Thus, in my forum with Dr. Wright, I sought to emphasize the proactive Gospel, and he honored it. My proactive outline revolved around what I call both the six pillars of biblical power and the six pillars of honest politics – rooted in the biblical order of creation and the Sermon on the Mount – the power to give, the power to live in the light, the power of informed choice, the power to love hard questions, the power to love enemies and the power to forgive.

Dr. Wright’s response was a generous affirmation of my proactive convictions, repeating back to me several of my observations as crucial in his understanding too, e.g., the power to give, the power of informed choice and the power to love hard questions. As well, on such a foundation, where I said that the Bible opposes any form of dehumanization, Dr. Wright’s spirit resonated deeply with mine.

In the face of deep and divisive theological and political issues, do we choose identities rooted in the proactive or the reactive? Which has content, the atomic weight of light which is proactive by definition, or the atomic non-existence of darkness, which only reacts to and flees the light?

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Addendum: Summary Points for Liberation Theology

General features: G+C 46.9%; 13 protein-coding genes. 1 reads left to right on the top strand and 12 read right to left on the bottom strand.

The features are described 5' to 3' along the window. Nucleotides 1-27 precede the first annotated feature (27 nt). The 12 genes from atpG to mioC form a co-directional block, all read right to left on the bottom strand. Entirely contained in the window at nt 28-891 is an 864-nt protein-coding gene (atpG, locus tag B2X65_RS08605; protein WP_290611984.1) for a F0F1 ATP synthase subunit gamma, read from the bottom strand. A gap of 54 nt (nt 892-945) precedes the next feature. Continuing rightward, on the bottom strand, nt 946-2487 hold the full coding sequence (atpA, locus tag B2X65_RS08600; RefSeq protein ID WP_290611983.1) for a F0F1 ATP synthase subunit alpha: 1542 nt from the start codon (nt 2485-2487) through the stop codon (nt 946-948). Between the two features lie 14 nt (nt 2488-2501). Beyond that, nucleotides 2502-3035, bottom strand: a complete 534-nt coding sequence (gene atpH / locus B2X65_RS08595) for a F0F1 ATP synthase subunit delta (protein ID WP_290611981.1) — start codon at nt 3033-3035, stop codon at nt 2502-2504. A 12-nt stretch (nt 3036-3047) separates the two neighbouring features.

Three good resources:

1. Gutierrez, Gustavo: A Theology of Liberation: History, Politics and Salvation (Maryknoll, NY,    Orbis Books, 1973) – the classic original.

2. Nash, Ronald H., ed.: On Liberation Theology (Mott Media, Milford, MI, 1984) – a critique by a    range of scholars.

3. Cone, James H. A Black History of Liberation: Twentieth Anniversary Edition (Maryknoll, NY,    Orbis Books, 1986) – the classic original with reflections by like-minded scholars.

  • “Liberation theology” began in the Latin American context, where there was grave injustice for the common people, whether of Spanish, Portuguese or native descent – namely, the political elitists and the Roman Catholic Church together controlled most of the land.
  • Within a dissident number of the priesthood, liberation theology was born, and it merged with the import of Marxist ideology.
  • It was a reactionary movement with legitimate concerns, seeking “liberation” from religious, political and economic forms of control.
  • Nonetheless, it was theologically syncretistic, mixing opposites such as the Bible and Marxism, and the way it did this was through eisegesis – importing foreign ideas into the Bible. It did not do proper exegesis – understanding the Bible on its own terms.
  • Liberation theology sought to accomplish social, economic and political reform, and failed on all counts.
  • In view of the dehumanizing and murderous evils of slavery and racism, accumulated for half a millennia, “Black liberation theology” likewise based itself in a reactionary posture.
  • Harvey Cox of Harvard Divinity School championed liberation theology until he saw its measurable failure. As Evangelical and Pentecostal growth in Latin America brought such social progress that was undeniable, Harvey Cox joined with Vinson Synan, then dean of Regent University School of Divinity, and an evangelical charismatic, in cooperative efforts.
  • The only answer is not a reaction to a reaction, regardless of the context. Rather, we need to be proactive with the intrinsic nature of the Good News in all contexts.